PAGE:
Maria Höhn Finally, we have planned an art project that will bring our summer students and local youth together in a mural project. We believe that art can be a wonderful way for people from very different cultures to interact, and collaborate. We have invited Joel Bergner, a world-renowned mural artist to spend a week with the summer students and local students to design and execute a wall mural in the city of Poughkeepsie. We are hoping that this artistic project will allow the students to “make their mark” in our wider community. One possible academic class we are considering at this point is on adolescent literature on flight and displacement. If all works out as planned, the students will be able to take lessons of that growing body of literature to express their own stories of loss and making home anew in a foreign land in the mural project with Joel Bergner.

EuropeNow Who are the students that this is for? Where are they coming from?

John Bradley The program is for rising 11th and 12th graders who are refugee or forced immigrants who are interested in pursuing college after high school.

Maria Höhn Over the past few years Vassar Refugee Solidarity (VRS) has been working with a number of refugee advocacy and support groups in the greater New York area as well as Albany, New Haven, Baltimore, and Lancaster, PA. We will be working with our partners in these groups to help us put together our first class of students.

EuropeNow What would the trajectory for a student applying and participating in New Americans program be?

John Bradley The application process is straightforward. It involves completion of a personal statement and recommendations from two teachers. We expect that all students will enjoy, complete the summer program, and learn about themselves and their interests. As they return to their schools for their Junior or Senior Year, they will have the summer experience to draw upon as they decided the next step in the education and where to apply to college.

Maria Höhn Our hope is that Vassar student mentors who work with the summer students will stay in contact, but Vassar students in VRS have also developed a number of digital projects that will allow them to stay in touch with the summer students throughout the year. For example, through a Vassar donation, we were able to set up a computer lab at the Refugee Welcome Center in the West Hill neighborhood of Albany. Vassar student tutors will be working with the refugee students who frequent the center to help them prepare for NY state Regents exams and SATs.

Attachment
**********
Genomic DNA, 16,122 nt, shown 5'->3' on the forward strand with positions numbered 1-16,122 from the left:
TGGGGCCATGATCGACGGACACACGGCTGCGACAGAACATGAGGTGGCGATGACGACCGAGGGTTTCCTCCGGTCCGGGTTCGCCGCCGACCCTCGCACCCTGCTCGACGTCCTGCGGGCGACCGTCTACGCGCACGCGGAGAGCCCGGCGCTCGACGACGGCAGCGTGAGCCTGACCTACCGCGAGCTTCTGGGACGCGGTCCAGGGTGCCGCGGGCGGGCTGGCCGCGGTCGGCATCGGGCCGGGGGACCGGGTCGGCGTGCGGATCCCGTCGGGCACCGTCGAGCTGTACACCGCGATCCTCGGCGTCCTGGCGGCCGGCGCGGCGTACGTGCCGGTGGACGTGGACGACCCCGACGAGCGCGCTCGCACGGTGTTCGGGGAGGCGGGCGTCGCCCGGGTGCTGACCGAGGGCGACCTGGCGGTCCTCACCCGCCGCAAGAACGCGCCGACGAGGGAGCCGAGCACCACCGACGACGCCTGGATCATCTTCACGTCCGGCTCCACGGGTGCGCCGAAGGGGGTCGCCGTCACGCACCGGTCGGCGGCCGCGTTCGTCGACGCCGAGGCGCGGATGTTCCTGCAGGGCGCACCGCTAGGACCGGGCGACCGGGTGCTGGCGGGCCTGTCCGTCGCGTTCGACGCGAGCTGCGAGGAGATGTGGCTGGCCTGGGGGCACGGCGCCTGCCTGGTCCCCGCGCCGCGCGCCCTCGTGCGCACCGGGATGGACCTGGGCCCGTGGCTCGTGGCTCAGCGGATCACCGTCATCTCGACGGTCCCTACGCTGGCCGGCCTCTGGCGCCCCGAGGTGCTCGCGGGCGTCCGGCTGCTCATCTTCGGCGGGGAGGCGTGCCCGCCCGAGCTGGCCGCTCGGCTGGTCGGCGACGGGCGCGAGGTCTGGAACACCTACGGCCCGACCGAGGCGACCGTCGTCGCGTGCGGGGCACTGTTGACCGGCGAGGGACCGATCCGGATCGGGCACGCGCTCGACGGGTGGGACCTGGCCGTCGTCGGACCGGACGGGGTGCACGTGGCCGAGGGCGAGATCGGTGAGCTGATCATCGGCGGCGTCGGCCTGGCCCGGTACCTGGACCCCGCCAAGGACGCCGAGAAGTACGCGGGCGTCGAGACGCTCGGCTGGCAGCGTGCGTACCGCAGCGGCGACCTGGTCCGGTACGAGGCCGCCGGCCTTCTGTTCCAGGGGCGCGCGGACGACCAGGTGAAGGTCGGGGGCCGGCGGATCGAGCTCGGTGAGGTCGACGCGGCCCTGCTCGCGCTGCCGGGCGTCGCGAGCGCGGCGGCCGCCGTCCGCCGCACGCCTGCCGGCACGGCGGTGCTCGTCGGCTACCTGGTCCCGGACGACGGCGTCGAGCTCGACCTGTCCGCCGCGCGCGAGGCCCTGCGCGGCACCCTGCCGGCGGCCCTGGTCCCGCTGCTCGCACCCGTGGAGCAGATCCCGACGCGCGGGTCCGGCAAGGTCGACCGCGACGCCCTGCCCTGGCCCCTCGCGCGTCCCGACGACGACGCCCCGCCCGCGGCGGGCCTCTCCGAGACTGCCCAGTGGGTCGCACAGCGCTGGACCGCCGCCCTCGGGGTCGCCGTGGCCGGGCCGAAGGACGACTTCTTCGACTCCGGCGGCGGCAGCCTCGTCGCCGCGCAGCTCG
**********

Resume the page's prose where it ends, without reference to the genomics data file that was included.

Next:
EuropeNow How will this program benefit and engage the other Consortium schools?

John Bradley After we have piloted this program, it could be a model for the other Consortium schools. We also intend to recruit with our Consortium partners so if their local outreach projects have interested youth, we would welcome them to apply. Our hope is that the summer students begin to understand the strength of the liberal arts college, which benefits our Consortium schools in getting the message out to potential applicants who are refugees or forced immigrants.

EuropeNow Students from each Consortium school will have the opportunity to study together at Bard’s Berlin campus. How do you envision study at BCB being a unique opportunity for them to encounter new perspectives on forced migration?

Kerry Bystrom It seems really important for US students to have to chance to learn about and live in a different context of migration—one where politics are both quite distinct (for instance, the acceptance of Syrian refugees in 2015) and overlapping (in the case of rising populist movements). Defamiliarization of your local context not only opens up new parts of the world but also places the idea of home in a new light. Since Berlin is a center of innovation when it comes to refugee response, and very much in the world spotlight, it is a very interesting place to be engaged in this topic. The wealth of knowledge and connections at BCB means that Consortium students studying here will be in the thick of things, as they take classes that help them understand local politics from a variety of dimensions such as art, literature, and policy.

Students will have the opportunity to hear and learn from displaced scholars, through classes, lecture series and events associated with Scholars at Risk and threatened scholars we will be hosting for longer periods on campus. Students will also be able to take “blended” learning classes that bring together BA students at BCB with displaced students around the world studying with Kiron Open Higher Education.